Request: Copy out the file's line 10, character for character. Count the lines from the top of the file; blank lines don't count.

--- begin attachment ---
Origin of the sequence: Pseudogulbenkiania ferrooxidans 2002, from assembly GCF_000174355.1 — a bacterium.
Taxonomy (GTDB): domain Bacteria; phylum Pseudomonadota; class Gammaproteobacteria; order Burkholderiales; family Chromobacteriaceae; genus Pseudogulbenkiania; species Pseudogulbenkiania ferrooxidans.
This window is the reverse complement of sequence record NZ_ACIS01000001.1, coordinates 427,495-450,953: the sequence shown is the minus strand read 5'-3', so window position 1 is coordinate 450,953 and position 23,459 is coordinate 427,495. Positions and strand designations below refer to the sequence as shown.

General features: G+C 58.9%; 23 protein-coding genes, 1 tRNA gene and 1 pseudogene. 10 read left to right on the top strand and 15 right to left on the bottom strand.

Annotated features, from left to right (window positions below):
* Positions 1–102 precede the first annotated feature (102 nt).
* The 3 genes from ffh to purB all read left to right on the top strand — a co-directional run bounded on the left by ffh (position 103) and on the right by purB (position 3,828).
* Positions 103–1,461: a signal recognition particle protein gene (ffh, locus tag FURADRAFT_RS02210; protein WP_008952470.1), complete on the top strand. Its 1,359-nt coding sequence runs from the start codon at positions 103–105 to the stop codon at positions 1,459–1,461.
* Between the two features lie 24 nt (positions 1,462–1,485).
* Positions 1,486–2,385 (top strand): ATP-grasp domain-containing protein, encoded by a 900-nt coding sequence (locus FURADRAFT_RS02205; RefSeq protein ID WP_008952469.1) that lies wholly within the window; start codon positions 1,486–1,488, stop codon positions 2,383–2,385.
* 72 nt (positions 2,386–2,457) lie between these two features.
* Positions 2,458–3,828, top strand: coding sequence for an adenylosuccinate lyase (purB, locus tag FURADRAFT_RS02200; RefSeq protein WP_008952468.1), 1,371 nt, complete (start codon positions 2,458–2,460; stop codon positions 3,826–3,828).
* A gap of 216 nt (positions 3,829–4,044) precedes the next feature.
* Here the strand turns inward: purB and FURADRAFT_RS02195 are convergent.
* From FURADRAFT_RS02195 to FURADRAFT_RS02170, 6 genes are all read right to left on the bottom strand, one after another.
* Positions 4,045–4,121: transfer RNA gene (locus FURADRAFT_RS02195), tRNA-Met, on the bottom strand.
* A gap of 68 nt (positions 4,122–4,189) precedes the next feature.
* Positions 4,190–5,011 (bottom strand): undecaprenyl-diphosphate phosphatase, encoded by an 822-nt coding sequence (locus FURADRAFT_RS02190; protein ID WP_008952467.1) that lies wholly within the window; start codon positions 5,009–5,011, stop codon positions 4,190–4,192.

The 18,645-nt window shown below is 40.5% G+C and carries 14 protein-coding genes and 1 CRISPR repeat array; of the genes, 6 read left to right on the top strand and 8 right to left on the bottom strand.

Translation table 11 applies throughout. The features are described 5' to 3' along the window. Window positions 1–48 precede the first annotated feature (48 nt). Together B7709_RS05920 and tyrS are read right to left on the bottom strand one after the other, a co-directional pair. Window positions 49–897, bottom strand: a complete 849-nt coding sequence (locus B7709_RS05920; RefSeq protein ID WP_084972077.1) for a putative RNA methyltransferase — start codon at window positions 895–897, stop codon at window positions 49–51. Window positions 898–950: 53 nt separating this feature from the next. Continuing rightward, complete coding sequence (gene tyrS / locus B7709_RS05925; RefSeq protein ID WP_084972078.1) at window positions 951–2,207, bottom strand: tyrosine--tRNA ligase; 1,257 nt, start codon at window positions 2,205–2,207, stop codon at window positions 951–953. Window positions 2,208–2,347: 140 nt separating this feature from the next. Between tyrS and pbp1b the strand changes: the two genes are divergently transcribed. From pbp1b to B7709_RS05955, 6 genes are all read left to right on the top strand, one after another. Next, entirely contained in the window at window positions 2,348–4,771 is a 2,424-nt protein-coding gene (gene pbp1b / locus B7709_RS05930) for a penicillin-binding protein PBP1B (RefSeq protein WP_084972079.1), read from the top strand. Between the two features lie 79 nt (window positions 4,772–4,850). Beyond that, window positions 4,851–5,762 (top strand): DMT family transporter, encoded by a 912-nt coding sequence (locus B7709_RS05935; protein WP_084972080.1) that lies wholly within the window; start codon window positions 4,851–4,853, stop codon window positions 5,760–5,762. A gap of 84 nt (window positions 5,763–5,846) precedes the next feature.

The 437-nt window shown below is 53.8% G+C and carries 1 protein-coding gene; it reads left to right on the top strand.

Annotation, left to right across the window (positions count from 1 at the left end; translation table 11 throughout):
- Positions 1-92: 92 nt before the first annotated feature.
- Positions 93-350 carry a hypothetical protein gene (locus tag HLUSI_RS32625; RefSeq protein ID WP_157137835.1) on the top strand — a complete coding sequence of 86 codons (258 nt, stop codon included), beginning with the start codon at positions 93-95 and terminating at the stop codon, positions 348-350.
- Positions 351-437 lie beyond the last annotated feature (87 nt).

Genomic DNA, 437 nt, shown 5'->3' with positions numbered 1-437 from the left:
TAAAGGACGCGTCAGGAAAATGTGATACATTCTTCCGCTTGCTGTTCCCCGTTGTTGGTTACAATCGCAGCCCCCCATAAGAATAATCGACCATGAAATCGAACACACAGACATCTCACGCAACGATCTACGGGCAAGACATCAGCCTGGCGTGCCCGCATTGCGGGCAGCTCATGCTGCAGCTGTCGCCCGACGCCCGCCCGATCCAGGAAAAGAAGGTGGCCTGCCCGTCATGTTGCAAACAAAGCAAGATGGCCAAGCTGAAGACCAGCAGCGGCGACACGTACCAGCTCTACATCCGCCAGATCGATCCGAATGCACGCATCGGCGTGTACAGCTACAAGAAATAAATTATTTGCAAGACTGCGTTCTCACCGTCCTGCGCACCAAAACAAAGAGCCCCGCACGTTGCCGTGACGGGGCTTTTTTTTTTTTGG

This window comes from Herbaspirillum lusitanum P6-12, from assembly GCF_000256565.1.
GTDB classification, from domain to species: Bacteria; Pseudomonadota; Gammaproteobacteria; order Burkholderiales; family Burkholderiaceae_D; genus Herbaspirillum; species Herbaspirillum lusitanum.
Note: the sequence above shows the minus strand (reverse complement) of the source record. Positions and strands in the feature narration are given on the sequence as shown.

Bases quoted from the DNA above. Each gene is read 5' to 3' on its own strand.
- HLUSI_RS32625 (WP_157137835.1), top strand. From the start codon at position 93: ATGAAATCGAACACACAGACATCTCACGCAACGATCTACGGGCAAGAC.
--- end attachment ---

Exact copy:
* Positions 1,486–2,385 (top strand): ATP-grasp domain-containing protein, encoded by a 900-nt coding sequence (locus FURADRAFT_RS02205; RefSeq protein ID WP_008952469.1) that lies wholly within the window; start codon positions 1,486–1,488, stop codon positions 2,383–2,385.